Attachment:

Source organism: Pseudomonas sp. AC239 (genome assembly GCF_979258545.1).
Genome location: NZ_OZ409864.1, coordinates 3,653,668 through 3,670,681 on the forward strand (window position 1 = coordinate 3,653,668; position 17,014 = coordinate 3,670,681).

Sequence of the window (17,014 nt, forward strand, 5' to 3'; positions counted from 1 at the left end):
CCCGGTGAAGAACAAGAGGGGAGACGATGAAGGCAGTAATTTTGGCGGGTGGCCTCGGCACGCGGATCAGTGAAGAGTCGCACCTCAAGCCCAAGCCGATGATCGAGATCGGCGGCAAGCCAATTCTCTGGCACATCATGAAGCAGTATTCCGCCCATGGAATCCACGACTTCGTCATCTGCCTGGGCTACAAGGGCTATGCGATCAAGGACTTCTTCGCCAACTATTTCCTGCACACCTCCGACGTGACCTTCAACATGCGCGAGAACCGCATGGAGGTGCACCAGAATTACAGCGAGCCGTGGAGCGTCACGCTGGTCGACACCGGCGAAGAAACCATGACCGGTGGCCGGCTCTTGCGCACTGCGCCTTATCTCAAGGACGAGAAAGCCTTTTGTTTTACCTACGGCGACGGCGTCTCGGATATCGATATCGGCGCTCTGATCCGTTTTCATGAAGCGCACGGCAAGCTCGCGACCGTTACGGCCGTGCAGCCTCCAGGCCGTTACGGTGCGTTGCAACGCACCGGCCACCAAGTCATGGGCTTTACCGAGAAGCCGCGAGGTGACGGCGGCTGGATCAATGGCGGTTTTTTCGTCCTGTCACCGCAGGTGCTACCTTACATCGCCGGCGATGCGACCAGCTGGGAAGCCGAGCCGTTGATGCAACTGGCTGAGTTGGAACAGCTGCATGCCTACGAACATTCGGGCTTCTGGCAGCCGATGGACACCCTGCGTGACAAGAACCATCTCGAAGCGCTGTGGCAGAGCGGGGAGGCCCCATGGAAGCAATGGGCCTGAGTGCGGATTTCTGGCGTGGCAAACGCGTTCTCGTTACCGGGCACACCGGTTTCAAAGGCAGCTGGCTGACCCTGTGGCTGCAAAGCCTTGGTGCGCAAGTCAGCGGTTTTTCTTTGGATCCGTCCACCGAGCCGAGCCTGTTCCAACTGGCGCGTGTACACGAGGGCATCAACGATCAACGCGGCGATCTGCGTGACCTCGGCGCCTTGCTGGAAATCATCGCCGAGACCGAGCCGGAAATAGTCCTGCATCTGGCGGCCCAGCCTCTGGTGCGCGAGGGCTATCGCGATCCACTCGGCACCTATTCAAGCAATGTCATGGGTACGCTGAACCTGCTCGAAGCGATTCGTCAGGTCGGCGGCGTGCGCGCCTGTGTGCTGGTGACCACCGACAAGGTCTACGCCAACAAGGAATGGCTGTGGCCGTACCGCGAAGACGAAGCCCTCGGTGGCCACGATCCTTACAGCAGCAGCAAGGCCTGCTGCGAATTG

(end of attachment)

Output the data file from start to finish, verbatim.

Source organism: Pseudomonas sp. AC239 (genome assembly GCF_979258545.1).
Genome location: NZ_OZ409864.1, coordinates 3,653,668 through 3,670,681 on the forward strand (window position 1 = coordinate 3,653,668; position 17,014 = coordinate 3,670,681).

Sequence of the window (17,014 nt, forward strand, 5' to 3'; positions counted from 1 at the left end):
CCCGGTGAAGAACAAGAGGGGAGACGATGAAGGCAGTAATTTTGGCGGGTGGCCTCGGCACGCGGATCAGTGAAGAGTCGCACCTCAAGCCCAAGCCGATGATCGAGATCGGCGGCAAGCCAATTCTCTGGCACATCATGAAGCAGTATTCCGCCCATGGAATCCACGACTTCGTCATCTGCCTGGGCTACAAGGGCTATGCGATCAAGGACTTCTTCGCCAACTATTTCCTGCACACCTCCGACGTGACCTTCAACATGCGCGAGAACCGCATGGAGGTGCACCAGAATTACAGCGAGCCGTGGAGCGTCACGCTGGTCGACACCGGCGAAGAAACCATGACCGGTGGCCGGCTCTTGCGCACTGCGCCTTATCTCAAGGACGAGAAAGCCTTTTGTTTTACCTACGGCGACGGCGTCTCGGATATCGATATCGGCGCTCTGATCCGTTTTCATGAAGCGCACGGCAAGCTCGCGACCGTTACGGCCGTGCAGCCTCCAGGCCGTTACGGTGCGTTGCAACGCACCGGCCACCAAGTCATGGGCTTTACCGAGAAGCCGCGAGGTGACGGCGGCTGGATCAATGGCGGTTTTTTCGTCCTGTCACCGCAGGTGCTACCTTACATCGCCGGCGATGCGACCAGCTGGGAAGCCGAGCCGTTGATGCAACTGGCTGAGTTGGAACAGCTGCATGCCTACGAACATTCGGGCTTCTGGCAGCCGATGGACACCCTGCGTGACAAGAACCATCTCGAAGCGCTGTGGCAGAGCGGGGAGGCCCCATGGAAGCAATGGGCCTGAGTGCGGATTTCTGGCGTGGCAAACGCGTTCTCGTTACCGGGCACACCGGTTTCAAAGGCAGCTGGCTGACCCTGTGGCTGCAAAGCCTTGGTGCGCAAGTCAGCGGTTTTTCTTTGGATCCGTCCACCGAGCCGAGCCTGTTCCAACTGGCGCGTGTACACGAGGGCATCAACGATCAACGCGGCGATCTGCGTGACCTCGGCGCCTTGCTGGAAATCATCGCCGAGACCGAGCCGGAAATAGTCCTGCATCTGGCGGCCCAGCCTCTGGTGCGCGAGGGCTATCGCGATCCACTCGGCACCTATTCAAGCAATGTCATGGGTACGCTGAACCTGCTCGAAGCGATTCGTCAGGTCGGCGGCGTGCGCGCCTGTGTGCTGGTGACCACCGACAAGGTCTACGCCAACAAGGAATGGCTGTGGCCGTACCGCGAAGACGAAGCCCTCGGTGGCCACGATCCTTACAGCAGCAGCAAGGCCTGCTGCGAATTG